1. Liquidity Crisis: Liquidity crisis led to a crisis in almost all sectors including financial and auto.
    2. NBFC Crisis: The slowdown in the economy was further aggravated by the NBFC crisis triggered by the IL&FS default.
  • Gross fixed capital formation is down to levels before FY05. This comes down to 5 percent of the first quarter of the current fiscal. As income growth is lower, consumption is compressed or only maintained at the expense of savings.
  1. High Unemployment rate: Government data revealed that the unemployment rate is 45 years high.
  2. Manufacturing jobs fell by 5.7% between 2012 and 2018. Construction jobs that account for most of the jobs that rural migrants take-up rose by 96.5% compared to 8% recently; services 18.6% vs 13.4%.
  3. All the sectors, especially the auto sector, is passing through a crisis like situation due to the declining sales. The declining sales and piling inventories are forcing companies to cut down production. The cutting down of production can have repercussions in the job market. Sales of passenger vehicles dropping to a nearly two-decade low and mass layoffs across several industries.
  4. Industrial growth rate dropped to 1.7% in January 2019 against a growth of 2.6% in December 2018.
  5. Bank Credit also slows downed because the bank has to make higher provisions for bad loans.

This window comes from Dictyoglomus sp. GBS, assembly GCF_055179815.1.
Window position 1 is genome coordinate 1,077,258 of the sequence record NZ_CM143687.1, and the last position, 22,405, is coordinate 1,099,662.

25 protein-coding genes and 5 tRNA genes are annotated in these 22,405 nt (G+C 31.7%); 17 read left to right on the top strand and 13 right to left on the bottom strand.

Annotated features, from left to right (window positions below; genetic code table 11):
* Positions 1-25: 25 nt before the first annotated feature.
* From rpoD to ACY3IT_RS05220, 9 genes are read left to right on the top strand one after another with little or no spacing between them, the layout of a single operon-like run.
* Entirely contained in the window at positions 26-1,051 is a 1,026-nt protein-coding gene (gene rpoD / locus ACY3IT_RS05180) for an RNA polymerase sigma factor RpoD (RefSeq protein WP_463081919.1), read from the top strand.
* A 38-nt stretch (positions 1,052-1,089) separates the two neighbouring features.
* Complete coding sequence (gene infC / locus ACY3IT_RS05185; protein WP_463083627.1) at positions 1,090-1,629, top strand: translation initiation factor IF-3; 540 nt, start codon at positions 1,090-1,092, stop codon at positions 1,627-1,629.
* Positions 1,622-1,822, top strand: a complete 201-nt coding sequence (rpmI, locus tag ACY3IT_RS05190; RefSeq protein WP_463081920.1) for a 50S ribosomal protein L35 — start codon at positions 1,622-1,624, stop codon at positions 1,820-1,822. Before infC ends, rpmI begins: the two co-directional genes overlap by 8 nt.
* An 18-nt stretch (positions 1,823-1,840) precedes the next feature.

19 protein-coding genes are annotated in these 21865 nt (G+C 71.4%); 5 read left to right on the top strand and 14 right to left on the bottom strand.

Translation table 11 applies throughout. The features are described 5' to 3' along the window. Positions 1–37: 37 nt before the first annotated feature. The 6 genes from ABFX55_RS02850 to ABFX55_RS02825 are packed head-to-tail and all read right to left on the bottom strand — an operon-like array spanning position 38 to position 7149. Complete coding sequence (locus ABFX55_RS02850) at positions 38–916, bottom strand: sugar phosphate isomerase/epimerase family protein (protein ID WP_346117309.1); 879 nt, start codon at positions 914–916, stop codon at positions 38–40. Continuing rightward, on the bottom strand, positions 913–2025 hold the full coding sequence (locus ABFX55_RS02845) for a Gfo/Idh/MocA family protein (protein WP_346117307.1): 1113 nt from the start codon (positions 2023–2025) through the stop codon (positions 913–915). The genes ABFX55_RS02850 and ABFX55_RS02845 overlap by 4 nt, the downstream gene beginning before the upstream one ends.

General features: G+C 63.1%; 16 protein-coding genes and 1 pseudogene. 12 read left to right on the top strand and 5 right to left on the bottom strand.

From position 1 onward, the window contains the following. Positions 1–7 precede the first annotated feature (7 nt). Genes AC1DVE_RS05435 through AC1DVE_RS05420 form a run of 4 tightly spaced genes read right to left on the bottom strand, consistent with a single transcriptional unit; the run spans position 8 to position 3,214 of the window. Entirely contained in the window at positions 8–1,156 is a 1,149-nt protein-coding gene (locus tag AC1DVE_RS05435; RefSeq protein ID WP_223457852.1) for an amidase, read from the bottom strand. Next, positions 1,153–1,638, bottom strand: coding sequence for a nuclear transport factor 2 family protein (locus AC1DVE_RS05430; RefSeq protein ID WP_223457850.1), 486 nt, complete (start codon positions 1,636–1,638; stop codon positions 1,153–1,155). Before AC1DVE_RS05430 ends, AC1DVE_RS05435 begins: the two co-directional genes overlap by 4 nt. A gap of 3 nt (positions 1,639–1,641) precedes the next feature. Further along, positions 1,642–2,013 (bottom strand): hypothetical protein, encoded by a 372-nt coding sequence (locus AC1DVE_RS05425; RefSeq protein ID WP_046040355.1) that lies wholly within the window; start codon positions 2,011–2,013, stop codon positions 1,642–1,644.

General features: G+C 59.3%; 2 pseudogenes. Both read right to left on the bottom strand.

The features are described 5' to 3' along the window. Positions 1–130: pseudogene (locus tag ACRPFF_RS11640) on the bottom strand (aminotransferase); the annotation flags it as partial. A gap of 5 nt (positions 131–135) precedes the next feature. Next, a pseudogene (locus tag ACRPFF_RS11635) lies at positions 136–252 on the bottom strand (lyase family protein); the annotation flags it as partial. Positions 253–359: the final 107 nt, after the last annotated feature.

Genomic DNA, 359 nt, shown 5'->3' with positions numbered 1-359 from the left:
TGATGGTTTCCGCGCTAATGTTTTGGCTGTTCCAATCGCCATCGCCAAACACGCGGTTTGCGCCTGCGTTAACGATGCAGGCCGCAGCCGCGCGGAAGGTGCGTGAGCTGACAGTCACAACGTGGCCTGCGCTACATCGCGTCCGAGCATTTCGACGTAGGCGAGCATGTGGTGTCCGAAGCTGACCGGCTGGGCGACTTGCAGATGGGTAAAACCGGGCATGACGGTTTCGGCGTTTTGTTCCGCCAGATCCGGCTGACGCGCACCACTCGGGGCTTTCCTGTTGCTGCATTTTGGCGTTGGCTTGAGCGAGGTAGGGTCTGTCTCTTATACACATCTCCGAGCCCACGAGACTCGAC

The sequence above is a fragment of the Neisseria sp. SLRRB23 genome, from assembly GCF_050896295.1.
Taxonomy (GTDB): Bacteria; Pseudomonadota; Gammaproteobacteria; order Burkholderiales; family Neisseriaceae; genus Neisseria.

Recently steps taken by the government to revive the economy
    1. Bank Recapitalisation: Immediate infusion of Rs 70,000 crore into banks to boost their liquidity and lending capacity of banks by Rs 5 lakh crore while housing finance companies would get up to Rs 30,000 crore with a view to reviving the real estate sector.
    2. Banks Merger: 10 public sector banks to be merged into four. The consolidation of public sector banks will give them scale. This will enhance their risk appetite.
    3. Stimulus package: Rollback of enhanced super-rich tax on foreign and domestic equity investors. Exemption of startups from 'angel tax',
    4. FDI policy reforms: The changes in FDI policy will result in making India a more attractive FDI destination, leading to benefits of increased investments, employment, and growth. FDI up to 100% is permitted on the automatic route in most sectors. The government allowed 100 percent FDI in coal mining and contract manufacturing, eased sourcing norms for single-brand retailers and approved 26 percent overseas investment in digital media.
    5. Budgetary Support: The government’s support for the Central Plan is called budgetary support. The BS includes the tax receipts and other sources of revenue raised by the government.
    6.  Insolvency and Bankruptcy Code (Amendment) Act, 2019: The Code provides a time-bound process for resolving insolvency in companies and among individuals.  Insolvency is a situation where individuals or companies are unable to repay their outstanding debt.
    7. SEBI FDI Relaxation Rules: Sebi has come out with rules for the merger of foreign portfolio investment (FPI) and non-resident Indian and overseas citizens of India. This will bring a single regime for foreign investors. This will also regulate NRI and person of Indian origin fund inflows.
  • Other Major Steps:
    • To bolster consumption, banks have decided to cut interest rates, a move that would lead to lower EMIs for home, auto and other loans.